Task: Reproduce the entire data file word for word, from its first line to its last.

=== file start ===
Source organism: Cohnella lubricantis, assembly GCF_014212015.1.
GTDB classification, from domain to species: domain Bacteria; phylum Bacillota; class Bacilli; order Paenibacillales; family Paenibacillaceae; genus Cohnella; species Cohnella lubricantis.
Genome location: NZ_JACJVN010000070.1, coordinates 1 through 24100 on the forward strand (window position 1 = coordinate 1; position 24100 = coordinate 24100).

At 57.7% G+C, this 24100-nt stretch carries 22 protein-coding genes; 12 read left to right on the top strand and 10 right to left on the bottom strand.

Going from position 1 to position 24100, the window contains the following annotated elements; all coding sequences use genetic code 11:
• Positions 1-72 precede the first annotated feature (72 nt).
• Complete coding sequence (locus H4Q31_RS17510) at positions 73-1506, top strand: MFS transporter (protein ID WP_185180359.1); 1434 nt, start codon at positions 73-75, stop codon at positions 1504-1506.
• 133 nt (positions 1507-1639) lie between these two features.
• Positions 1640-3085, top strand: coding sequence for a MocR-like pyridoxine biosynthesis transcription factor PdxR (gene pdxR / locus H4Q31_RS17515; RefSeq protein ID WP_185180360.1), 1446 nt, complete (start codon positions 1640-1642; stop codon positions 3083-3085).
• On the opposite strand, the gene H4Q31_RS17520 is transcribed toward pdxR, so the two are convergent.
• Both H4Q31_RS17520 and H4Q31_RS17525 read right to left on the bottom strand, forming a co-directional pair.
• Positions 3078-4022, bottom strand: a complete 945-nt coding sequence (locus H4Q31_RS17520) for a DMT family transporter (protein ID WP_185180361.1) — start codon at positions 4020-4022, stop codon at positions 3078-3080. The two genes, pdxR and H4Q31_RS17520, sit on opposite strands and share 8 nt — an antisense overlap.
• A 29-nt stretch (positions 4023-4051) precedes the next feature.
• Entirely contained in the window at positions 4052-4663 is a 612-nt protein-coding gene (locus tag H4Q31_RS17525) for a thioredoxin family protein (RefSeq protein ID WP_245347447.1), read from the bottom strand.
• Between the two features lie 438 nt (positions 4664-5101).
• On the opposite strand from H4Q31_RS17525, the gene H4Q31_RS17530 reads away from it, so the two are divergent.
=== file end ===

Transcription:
Source organism: Cohnella lubricantis, assembly GCF_014212015.1.
GTDB classification, from domain to species: domain Bacteria; phylum Bacillota; class Bacilli; order Paenibacillales; family Paenibacillaceae; genus Cohnella; species Cohnella lubricantis.
Genome location: NZ_JACJVN010000070.1, coordinates 1 through 24100 on the forward strand (window position 1 = coordinate 1; position 24100 = coordinate 24100).

At 57.7% G+C, this 24100-nt stretch carries 22 protein-coding genes; 12 read left to right on the top strand and 10 right to left on the bottom strand.

Going from position 1 to position 24100, the window contains the following annotated elements; all coding sequences use genetic code 11:
• Positions 1-72 precede the first annotated feature (72 nt).
• Complete coding sequence (locus H4Q31_RS17510) at positions 73-1506, top strand: MFS transporter (protein ID WP_185180359.1); 1434 nt, start codon at positions 73-75, stop codon at positions 1504-1506.
• 133 nt (positions 1507-1639) lie between these two features.
• Positions 1640-3085, top strand: coding sequence for a MocR-like pyridoxine biosynthesis transcription factor PdxR (gene pdxR / locus H4Q31_RS17515; RefSeq protein ID WP_185180360.1), 1446 nt, complete (start codon positions 1640-1642; stop codon positions 3083-3085).
• On the opposite strand, the gene H4Q31_RS17520 is transcribed toward pdxR, so the two are convergent.
• Both H4Q31_RS17520 and H4Q31_RS17525 read right to left on the bottom strand, forming a co-directional pair.
• Positions 3078-4022, bottom strand: a complete 945-nt coding sequence (locus H4Q31_RS17520) for a DMT family transporter (protein ID WP_185180361.1) — start codon at positions 4020-4022, stop codon at positions 3078-3080. The two genes, pdxR and H4Q31_RS17520, sit on opposite strands and share 8 nt — an antisense overlap.
• A 29-nt stretch (positions 4023-4051) precedes the next feature.
• Entirely contained in the window at positions 4052-4663 is a 612-nt protein-coding gene (locus tag H4Q31_RS17525) for a thioredoxin family protein (RefSeq protein ID WP_245347447.1), read from the bottom strand.
• Between the two features lie 438 nt (positions 4664-5101).
• On the opposite strand from H4Q31_RS17525, the gene H4Q31_RS17530 reads away from it, so the two are divergent.